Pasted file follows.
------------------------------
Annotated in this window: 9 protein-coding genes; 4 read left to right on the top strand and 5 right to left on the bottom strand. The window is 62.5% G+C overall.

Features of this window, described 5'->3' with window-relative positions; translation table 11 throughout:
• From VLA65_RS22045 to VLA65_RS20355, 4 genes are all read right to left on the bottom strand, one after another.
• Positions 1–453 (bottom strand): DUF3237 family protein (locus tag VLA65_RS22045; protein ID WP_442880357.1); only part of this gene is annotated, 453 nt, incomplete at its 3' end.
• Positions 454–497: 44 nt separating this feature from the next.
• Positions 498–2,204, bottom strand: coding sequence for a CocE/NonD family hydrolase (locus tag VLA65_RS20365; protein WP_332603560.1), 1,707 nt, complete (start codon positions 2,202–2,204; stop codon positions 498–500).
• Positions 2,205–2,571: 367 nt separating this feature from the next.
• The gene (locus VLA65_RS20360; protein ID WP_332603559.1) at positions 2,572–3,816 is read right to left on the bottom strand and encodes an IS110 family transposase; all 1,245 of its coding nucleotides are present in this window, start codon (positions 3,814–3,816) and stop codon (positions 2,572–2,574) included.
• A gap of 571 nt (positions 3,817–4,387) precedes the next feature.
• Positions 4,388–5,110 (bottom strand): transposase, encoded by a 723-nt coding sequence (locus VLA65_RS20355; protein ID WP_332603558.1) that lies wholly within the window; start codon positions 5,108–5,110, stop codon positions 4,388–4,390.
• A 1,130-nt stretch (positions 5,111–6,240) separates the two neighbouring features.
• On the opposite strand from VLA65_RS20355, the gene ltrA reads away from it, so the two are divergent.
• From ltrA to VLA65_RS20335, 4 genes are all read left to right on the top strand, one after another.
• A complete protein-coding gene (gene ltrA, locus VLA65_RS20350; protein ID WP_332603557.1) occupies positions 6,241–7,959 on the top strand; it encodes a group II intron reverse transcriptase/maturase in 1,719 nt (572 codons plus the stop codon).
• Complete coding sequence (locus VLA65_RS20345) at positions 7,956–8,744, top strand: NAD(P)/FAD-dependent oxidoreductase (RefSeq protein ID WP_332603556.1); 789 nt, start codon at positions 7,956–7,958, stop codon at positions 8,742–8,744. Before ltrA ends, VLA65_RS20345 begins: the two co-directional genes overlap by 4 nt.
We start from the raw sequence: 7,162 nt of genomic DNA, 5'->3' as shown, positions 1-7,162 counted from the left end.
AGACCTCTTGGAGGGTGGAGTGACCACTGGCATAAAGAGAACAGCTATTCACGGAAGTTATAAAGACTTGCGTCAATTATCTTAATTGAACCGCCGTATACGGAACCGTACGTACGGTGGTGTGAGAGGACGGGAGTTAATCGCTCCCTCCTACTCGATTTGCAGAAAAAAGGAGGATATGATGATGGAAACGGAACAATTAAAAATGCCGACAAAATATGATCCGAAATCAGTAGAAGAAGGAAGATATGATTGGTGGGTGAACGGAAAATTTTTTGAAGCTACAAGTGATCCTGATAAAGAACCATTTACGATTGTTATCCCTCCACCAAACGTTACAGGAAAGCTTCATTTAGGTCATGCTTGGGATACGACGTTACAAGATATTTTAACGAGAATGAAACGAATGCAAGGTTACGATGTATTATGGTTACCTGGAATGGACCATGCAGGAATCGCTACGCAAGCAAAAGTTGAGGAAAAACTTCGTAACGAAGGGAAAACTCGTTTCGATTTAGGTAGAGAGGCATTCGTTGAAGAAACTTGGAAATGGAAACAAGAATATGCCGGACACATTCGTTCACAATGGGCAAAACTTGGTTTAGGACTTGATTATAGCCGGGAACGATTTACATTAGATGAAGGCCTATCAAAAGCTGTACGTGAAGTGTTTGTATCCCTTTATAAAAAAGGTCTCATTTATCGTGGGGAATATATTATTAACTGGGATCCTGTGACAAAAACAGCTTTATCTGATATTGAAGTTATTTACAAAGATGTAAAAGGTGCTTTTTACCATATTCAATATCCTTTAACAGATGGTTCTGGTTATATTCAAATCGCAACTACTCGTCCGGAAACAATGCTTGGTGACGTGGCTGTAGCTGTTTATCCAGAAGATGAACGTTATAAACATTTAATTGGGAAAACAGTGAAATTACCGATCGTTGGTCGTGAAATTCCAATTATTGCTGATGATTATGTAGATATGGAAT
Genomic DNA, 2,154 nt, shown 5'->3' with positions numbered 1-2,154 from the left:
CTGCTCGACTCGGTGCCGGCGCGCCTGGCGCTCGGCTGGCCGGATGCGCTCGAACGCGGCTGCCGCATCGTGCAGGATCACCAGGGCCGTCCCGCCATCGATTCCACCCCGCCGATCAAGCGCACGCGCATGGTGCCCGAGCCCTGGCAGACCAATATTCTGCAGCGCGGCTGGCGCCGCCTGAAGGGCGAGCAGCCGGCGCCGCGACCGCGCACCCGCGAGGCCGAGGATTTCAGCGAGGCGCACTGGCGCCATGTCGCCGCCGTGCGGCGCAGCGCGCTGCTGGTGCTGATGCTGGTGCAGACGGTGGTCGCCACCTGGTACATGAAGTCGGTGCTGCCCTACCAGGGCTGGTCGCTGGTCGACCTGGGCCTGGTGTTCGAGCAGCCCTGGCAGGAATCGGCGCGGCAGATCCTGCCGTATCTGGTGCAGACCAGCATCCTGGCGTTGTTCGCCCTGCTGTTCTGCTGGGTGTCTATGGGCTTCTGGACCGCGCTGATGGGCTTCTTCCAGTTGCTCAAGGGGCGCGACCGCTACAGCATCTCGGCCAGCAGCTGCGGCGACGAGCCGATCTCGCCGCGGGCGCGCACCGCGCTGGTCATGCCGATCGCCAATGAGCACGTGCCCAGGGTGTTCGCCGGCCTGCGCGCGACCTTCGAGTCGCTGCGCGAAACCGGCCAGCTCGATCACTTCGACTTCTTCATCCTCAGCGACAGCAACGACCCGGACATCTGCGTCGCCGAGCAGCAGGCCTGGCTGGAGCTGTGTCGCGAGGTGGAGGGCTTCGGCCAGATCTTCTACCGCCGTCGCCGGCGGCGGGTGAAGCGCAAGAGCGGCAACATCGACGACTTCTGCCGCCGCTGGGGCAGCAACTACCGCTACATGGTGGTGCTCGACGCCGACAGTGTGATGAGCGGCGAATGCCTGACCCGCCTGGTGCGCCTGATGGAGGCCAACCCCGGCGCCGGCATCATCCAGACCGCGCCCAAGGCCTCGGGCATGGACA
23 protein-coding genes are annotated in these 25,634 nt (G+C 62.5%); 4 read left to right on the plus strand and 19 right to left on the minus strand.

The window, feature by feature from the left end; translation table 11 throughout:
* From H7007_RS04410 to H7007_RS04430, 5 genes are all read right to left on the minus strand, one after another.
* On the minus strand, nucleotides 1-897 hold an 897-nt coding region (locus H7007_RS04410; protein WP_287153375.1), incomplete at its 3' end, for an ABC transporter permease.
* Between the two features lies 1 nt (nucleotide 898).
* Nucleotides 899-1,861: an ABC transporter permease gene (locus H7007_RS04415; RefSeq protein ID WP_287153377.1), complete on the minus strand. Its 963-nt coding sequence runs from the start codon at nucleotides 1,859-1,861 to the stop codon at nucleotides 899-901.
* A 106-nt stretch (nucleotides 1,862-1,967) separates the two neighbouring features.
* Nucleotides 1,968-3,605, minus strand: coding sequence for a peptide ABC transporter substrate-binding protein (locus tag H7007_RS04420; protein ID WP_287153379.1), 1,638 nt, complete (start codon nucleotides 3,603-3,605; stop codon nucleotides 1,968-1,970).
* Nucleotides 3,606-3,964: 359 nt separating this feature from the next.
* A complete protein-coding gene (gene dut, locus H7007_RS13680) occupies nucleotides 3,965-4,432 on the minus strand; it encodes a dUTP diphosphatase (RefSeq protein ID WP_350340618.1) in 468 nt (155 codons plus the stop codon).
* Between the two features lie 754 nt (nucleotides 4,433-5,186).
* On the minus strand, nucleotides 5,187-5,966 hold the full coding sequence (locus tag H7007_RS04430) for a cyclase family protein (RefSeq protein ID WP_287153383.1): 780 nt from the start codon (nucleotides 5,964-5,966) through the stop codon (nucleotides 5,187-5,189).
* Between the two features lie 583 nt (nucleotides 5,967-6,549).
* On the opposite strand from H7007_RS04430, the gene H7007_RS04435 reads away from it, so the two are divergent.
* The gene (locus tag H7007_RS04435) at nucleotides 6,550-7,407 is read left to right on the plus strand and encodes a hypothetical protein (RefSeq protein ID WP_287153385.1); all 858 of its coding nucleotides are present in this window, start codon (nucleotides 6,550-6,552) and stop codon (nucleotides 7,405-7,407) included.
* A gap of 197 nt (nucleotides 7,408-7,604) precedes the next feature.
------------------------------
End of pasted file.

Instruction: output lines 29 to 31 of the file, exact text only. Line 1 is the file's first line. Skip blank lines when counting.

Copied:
* A complete protein-coding gene (gene dut, locus H7007_RS13680) occupies nucleotides 3,965-4,432 on the minus strand; it encodes a dUTP diphosphatase (RefSeq protein ID WP_350340618.1) in 468 nt (155 codons plus the stop codon).
* Between the two features lie 754 nt (nucleotides 4,433-5,186).
* On the minus strand, nucleotides 5,187-5,966 hold the full coding sequence (locus tag H7007_RS04430) for a cyclase family protein (RefSeq protein ID WP_287153383.1): 780 nt from the start codon (nucleotides 5,964-5,966) through the stop codon (nucleotides 5,187-5,189).